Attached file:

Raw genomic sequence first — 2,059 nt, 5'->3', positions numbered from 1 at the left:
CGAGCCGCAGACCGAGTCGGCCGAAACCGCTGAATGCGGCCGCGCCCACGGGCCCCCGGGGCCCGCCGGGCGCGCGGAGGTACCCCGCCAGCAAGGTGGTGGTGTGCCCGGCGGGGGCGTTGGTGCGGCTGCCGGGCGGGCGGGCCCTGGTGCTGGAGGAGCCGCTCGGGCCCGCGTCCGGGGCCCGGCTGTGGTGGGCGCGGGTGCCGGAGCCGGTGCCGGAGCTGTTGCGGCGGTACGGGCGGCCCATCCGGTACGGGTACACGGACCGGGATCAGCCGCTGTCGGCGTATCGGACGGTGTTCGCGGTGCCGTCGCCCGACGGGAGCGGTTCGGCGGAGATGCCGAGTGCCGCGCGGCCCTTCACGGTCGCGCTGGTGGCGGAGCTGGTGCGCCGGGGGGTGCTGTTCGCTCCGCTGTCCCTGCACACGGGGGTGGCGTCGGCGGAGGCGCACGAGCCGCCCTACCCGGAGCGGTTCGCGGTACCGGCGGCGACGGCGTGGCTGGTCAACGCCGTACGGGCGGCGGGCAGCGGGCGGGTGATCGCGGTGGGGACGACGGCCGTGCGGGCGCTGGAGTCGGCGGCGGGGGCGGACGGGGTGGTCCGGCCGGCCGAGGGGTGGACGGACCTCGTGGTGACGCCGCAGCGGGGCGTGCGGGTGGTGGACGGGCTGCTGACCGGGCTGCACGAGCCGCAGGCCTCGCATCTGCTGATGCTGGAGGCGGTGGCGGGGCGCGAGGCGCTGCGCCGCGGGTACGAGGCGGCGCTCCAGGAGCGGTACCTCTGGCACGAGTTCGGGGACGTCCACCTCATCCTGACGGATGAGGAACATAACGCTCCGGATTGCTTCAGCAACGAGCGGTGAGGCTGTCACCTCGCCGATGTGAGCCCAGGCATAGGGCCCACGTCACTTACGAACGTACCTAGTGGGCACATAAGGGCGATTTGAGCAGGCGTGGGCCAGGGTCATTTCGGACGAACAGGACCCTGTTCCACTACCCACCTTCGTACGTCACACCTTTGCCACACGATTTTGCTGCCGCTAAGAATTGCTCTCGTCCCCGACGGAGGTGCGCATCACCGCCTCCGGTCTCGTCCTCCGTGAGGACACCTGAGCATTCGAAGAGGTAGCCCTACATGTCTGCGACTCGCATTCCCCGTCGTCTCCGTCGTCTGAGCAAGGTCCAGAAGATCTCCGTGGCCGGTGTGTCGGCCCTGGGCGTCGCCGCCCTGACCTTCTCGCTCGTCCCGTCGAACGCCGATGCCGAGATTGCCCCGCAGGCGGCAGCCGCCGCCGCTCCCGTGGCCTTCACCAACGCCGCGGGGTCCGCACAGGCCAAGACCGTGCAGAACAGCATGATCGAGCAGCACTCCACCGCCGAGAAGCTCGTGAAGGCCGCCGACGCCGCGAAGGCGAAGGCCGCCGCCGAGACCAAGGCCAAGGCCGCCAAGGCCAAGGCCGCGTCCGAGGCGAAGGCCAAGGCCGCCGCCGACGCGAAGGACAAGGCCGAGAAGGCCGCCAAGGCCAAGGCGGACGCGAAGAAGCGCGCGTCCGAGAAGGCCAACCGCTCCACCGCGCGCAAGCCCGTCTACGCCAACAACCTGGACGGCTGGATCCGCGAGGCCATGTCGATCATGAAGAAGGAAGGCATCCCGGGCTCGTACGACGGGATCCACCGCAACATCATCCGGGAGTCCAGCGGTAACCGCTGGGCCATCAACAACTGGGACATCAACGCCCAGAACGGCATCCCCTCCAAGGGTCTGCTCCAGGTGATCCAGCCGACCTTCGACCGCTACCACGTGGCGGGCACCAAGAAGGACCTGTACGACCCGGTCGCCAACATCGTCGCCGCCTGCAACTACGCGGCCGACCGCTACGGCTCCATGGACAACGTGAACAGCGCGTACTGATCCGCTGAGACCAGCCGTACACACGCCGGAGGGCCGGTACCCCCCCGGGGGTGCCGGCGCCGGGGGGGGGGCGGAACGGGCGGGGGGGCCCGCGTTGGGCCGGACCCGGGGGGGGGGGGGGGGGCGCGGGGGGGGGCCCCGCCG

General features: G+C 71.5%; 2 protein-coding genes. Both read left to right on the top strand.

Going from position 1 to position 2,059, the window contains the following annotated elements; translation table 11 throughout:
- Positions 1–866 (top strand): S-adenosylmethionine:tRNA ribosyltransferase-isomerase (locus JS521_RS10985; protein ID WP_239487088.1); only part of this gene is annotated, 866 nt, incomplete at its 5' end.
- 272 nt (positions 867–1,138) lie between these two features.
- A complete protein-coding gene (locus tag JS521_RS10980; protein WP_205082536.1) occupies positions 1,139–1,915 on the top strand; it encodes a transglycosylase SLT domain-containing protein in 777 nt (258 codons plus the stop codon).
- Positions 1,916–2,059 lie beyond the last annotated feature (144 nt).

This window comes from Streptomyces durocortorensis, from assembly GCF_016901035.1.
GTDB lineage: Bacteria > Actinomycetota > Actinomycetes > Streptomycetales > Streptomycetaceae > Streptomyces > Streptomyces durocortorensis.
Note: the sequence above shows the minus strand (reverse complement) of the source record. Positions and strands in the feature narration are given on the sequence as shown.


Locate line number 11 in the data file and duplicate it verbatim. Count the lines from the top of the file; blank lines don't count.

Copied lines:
Note: the sequence above shows the minus strand (reverse complement) of the source record. Positions and strands in the feature narration are given on the sequence as shown.